By now, you’ve heard of it. You may be an avid player. You may be tired of it, because your dog is about to have a nervous breakdown over the undue amount of foot traffic on your lawn. You know what I’m talking about — an old game’s newest iteration for the smartphone — PokemonGo. Developed by Niantic, the game combines virtual reality with geocaching, an outdoor scavenger hunt-style activity in which players use a Global Positioning System (GPS) to hide and locate caches around the world.
Organizations are jumping on the physical component of the game to get new customers into their businesses, and churches are no exception. The parade of gamers has led a few to darken the doors of a church or a synagogue they wouldn’t otherwise visit, and religious leaders are hoping to use the game’s momentum to make unexpected visitors more welcome at their venues.
The game’s stops, called Pokestops or gyms, are already sending many new people into churches, especially Millennials. Not everyone loves this idea.
“The first thing I noticed after initially booting up Pokémon Go was that 70 percent of the landmarks near me were churches. Considering that I’m not a religious person, this has proven to be kind of awkward,” writes Patricia Hernandez, a blogger for the gamer website Kotaku.
Spokane pastor Chris Snow of North Hill Christian Church hasn’t used his church as a Pokestop yet, but he’s considering it. Jan Shannon, a pastor at Westminster Congregational United Church of Christ in downtown Spokane, said she tested the idea of the church as a Pokestop in a recent Facebook ad that received many positive responses, but staff are still in the planning stages.
Pokemon Go may be a gamer’s paradise, but the community it creates is a new version of an old longing — what urban sociologist Ray Oldenburg calls ‘third places.’ These places, Oldenburg argues, are neither home (place one), work (place two), but that increasingly endangered ‘third place’ represented by the neighborhood bar, coffee shop, bookstore or ice cream stand. These places, Oldenburg says, are valuable for creating community, helping neighbors get to know one another and are irreplaceable as areas for discussion. As we moved to a suburban culture after World War II, he claims, we lost many of these places, preferring instead to go home to our garages and backyards. This, in turn, created a more insulated society.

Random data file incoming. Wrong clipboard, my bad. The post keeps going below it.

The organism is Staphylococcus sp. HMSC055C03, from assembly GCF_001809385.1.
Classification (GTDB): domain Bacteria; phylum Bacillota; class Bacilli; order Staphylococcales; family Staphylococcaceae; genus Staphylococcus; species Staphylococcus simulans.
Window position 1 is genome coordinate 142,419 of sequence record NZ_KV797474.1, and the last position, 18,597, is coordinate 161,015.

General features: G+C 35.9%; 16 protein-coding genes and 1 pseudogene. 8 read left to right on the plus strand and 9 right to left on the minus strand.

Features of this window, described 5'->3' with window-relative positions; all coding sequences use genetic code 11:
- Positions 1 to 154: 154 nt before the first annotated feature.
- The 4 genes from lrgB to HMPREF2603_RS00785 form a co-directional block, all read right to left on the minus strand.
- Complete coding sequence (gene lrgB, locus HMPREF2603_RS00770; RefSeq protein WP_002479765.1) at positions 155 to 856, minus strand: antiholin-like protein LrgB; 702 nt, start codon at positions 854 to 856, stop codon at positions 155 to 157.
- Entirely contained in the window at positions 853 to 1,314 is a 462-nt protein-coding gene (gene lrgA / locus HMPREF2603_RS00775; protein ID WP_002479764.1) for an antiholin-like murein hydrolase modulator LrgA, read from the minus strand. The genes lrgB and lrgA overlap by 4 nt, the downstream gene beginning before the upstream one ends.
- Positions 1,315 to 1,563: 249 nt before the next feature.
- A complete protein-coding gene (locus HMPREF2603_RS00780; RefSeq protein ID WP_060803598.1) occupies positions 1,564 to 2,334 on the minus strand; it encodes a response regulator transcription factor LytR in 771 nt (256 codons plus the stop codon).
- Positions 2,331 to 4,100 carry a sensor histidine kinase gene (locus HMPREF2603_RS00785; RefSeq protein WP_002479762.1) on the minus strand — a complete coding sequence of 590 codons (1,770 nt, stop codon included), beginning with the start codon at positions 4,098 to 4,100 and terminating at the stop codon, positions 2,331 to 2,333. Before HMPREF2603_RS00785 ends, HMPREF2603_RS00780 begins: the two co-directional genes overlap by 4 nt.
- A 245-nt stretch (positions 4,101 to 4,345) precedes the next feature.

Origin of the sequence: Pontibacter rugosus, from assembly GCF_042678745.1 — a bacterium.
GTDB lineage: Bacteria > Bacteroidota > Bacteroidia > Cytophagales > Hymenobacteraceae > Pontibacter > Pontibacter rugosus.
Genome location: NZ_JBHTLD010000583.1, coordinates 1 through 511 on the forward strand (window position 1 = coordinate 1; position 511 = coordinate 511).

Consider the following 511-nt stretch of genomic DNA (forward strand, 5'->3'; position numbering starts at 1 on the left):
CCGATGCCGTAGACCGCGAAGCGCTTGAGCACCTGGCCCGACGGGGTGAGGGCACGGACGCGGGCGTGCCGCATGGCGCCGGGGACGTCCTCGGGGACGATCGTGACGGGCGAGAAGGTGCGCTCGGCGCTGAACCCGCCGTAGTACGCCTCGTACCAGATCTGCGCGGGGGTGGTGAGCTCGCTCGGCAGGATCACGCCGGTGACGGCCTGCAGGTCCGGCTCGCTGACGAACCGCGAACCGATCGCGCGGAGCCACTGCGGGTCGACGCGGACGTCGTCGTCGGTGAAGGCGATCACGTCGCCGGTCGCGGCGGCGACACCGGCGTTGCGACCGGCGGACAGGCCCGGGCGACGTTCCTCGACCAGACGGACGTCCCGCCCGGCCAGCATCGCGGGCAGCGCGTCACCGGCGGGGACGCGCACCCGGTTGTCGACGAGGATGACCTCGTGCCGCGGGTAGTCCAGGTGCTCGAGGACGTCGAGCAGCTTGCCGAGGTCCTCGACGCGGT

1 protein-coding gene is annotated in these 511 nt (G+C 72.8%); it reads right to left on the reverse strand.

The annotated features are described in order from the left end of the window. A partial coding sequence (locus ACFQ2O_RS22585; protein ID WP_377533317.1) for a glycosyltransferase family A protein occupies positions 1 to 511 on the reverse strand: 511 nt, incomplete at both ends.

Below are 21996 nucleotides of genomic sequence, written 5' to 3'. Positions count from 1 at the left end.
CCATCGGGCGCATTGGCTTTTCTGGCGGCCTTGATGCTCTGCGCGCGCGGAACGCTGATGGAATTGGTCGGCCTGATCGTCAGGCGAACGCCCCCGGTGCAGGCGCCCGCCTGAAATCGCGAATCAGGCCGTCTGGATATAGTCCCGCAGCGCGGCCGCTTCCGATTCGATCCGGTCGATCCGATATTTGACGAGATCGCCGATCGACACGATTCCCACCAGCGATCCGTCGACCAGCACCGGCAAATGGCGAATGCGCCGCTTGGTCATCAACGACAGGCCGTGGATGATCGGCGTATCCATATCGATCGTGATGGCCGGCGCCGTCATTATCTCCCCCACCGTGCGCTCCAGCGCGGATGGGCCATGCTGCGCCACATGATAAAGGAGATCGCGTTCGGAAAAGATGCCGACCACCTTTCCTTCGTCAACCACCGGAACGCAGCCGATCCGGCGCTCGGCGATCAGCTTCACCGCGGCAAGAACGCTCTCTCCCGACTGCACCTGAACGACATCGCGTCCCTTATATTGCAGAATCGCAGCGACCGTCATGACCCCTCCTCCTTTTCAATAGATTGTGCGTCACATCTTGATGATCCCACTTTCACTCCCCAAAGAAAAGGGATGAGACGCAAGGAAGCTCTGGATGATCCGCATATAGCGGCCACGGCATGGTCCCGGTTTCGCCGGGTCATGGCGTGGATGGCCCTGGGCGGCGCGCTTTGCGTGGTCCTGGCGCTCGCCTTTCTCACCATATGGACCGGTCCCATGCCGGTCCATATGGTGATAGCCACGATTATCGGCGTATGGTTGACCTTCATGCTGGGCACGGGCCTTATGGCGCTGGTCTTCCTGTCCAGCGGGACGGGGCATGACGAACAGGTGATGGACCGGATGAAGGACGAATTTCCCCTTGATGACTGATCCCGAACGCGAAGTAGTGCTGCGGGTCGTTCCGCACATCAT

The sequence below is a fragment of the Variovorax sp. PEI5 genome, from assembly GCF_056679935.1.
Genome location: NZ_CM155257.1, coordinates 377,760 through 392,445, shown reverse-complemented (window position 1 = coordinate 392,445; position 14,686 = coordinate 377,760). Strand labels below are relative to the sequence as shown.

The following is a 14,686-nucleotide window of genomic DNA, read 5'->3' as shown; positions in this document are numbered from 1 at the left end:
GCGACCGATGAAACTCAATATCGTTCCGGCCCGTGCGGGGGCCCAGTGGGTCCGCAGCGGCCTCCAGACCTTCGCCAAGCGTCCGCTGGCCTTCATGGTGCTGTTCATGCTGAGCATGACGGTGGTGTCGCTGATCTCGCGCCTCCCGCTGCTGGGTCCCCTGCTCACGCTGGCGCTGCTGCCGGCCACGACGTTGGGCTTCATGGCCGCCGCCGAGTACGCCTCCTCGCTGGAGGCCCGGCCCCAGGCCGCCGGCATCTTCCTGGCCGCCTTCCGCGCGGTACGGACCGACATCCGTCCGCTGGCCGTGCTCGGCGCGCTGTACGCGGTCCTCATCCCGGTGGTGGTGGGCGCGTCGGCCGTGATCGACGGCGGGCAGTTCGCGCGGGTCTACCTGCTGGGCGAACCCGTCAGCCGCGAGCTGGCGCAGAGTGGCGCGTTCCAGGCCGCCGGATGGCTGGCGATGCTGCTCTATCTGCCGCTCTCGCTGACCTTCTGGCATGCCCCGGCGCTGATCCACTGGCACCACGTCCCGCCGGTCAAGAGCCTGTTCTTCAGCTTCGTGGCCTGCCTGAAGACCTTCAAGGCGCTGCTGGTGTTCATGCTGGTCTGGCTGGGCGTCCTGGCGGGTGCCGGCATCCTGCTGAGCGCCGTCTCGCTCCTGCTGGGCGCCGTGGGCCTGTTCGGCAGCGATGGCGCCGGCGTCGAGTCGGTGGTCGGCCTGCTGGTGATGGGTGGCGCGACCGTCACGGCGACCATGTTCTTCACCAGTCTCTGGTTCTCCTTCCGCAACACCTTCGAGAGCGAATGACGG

Snow sees the convergence of the church and the game as a rare opportunity to welcome a group of people who might not otherwise be at a church, and says other churches have set up water and coffee stations for thirsty players stopping by. As he’s watched groups of players pass the church, he sees how the game helps start conversations, and said he believes churches like his can help be a part of building friendships.
“The barriers that often times divide us seem to fall away and this diverse group of people all have something that they can talk at ease about that may or may not lead into longer conversations later on,” he said.
“I have watched as generational gaps are bridged by this game. I have seen individuals with wildly different styles and social status sit and talk with one another. What if the churches took this opportunity to simply provide a comfortable place for these conversations to take place?”
Pokemon lures, as they are called in the game, last around a half hour, and both Snow and Shannon see this window as an easy way to strike up conversation with people wandering into or near the church. It’s not what Oldenburg was likely thinking of when he wrote his essays on third places, but where lures are gathered, they will come.
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